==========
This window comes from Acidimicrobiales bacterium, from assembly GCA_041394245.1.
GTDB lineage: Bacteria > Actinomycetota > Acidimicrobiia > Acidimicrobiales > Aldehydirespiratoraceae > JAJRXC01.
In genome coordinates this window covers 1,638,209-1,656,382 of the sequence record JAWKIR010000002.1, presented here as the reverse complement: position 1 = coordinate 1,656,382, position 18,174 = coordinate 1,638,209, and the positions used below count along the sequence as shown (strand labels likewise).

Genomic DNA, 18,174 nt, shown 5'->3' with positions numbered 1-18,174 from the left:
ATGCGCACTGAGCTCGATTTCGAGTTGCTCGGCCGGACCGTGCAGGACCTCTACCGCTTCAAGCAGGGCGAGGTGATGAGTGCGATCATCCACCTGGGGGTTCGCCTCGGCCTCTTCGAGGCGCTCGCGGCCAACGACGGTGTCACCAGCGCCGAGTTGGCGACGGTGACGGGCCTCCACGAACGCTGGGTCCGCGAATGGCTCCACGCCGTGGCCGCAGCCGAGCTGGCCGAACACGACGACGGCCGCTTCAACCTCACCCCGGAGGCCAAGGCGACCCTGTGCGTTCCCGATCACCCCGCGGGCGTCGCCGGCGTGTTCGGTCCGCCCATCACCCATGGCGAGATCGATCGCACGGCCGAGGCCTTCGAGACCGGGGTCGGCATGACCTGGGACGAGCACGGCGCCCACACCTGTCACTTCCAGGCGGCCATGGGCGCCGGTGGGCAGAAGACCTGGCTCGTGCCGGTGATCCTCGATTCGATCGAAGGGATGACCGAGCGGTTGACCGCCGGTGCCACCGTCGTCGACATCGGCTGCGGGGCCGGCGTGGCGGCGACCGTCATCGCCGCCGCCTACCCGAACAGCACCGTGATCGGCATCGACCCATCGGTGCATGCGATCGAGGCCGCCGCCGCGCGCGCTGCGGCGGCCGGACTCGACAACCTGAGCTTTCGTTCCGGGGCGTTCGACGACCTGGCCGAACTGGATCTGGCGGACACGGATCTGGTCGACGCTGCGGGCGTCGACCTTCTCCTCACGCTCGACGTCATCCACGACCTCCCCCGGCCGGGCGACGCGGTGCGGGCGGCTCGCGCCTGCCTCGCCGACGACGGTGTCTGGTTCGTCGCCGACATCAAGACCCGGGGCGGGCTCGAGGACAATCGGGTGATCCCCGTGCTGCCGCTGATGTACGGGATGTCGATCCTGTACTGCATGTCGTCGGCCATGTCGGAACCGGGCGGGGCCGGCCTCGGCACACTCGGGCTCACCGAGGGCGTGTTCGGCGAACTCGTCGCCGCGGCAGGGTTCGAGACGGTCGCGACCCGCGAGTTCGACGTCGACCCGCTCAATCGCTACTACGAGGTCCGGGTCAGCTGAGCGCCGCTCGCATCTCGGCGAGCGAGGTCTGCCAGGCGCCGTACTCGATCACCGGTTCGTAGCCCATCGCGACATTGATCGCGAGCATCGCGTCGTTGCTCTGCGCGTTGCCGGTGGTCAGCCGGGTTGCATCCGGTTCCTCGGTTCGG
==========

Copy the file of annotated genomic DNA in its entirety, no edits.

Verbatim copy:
This window comes from Acidimicrobiales bacterium, from assembly GCA_041394245.1.
GTDB lineage: Bacteria > Actinomycetota > Acidimicrobiia > Acidimicrobiales > Aldehydirespiratoraceae > JAJRXC01.
In genome coordinates this window covers 1,638,209-1,656,382 of the sequence record JAWKIR010000002.1, presented here as the reverse complement: position 1 = coordinate 1,656,382, position 18,174 = coordinate 1,638,209, and the positions used below count along the sequence as shown (strand labels likewise).

Genomic DNA, 18,174 nt, shown 5'->3' with positions numbered 1-18,174 from the left:
ATGCGCACTGAGCTCGATTTCGAGTTGCTCGGCCGGACCGTGCAGGACCTCTACCGCTTCAAGCAGGGCGAGGTGATGAGTGCGATCATCCACCTGGGGGTTCGCCTCGGCCTCTTCGAGGCGCTCGCGGCCAACGACGGTGTCACCAGCGCCGAGTTGGCGACGGTGACGGGCCTCCACGAACGCTGGGTCCGCGAATGGCTCCACGCCGTGGCCGCAGCCGAGCTGGCCGAACACGACGACGGCCGCTTCAACCTCACCCCGGAGGCCAAGGCGACCCTGTGCGTTCCCGATCACCCCGCGGGCGTCGCCGGCGTGTTCGGTCCGCCCATCACCCATGGCGAGATCGATCGCACGGCCGAGGCCTTCGAGACCGGGGTCGGCATGACCTGGGACGAGCACGGCGCCCACACCTGTCACTTCCAGGCGGCCATGGGCGCCGGTGGGCAGAAGACCTGGCTCGTGCCGGTGATCCTCGATTCGATCGAAGGGATGACCGAGCGGTTGACCGCCGGTGCCACCGTCGTCGACATCGGCTGCGGGGCCGGCGTGGCGGCGACCGTCATCGCCGCCGCCTACCCGAACAGCACCGTGATCGGCATCGACCCATCGGTGCATGCGATCGAGGCCGCCGCCGCGCGCGCTGCGGCGGCCGGACTCGACAACCTGAGCTTTCGTTCCGGGGCGTTCGACGACCTGGCCGAACTGGATCTGGCGGACACGGATCTGGTCGACGCTGCGGGCGTCGACCTTCTCCTCACGCTCGACGTCATCCACGACCTCCCCCGGCCGGGCGACGCGGTGCGGGCGGCTCGCGCCTGCCTCGCCGACGACGGTGTCTGGTTCGTCGCCGACATCAAGACCCGGGGCGGGCTCGAGGACAATCGGGTGATCCCCGTGCTGCCGCTGATGTACGGGATGTCGATCCTGTACTGCATGTCGTCGGCCATGTCGGAACCGGGCGGGGCCGGCCTCGGCACACTCGGGCTCACCGAGGGCGTGTTCGGCGAACTCGTCGCCGCGGCAGGGTTCGAGACGGTCGCGACCCGCGAGTTCGACGTCGACCCGCTCAATCGCTACTACGAGGTCCGGGTCAGCTGAGCGCCGCTCGCATCTCGGCGAGCGAGGTCTGCCAGGCGCCGTACTCGATCACCGGTTCGTAGCCCATCGCGACATTGATCGCGAGCATCGCGTCGTTGCTCTGCGCGTTGCCGGTGGTCAGCCGGGTTGCATCCGGTTCCTCGGTTCGG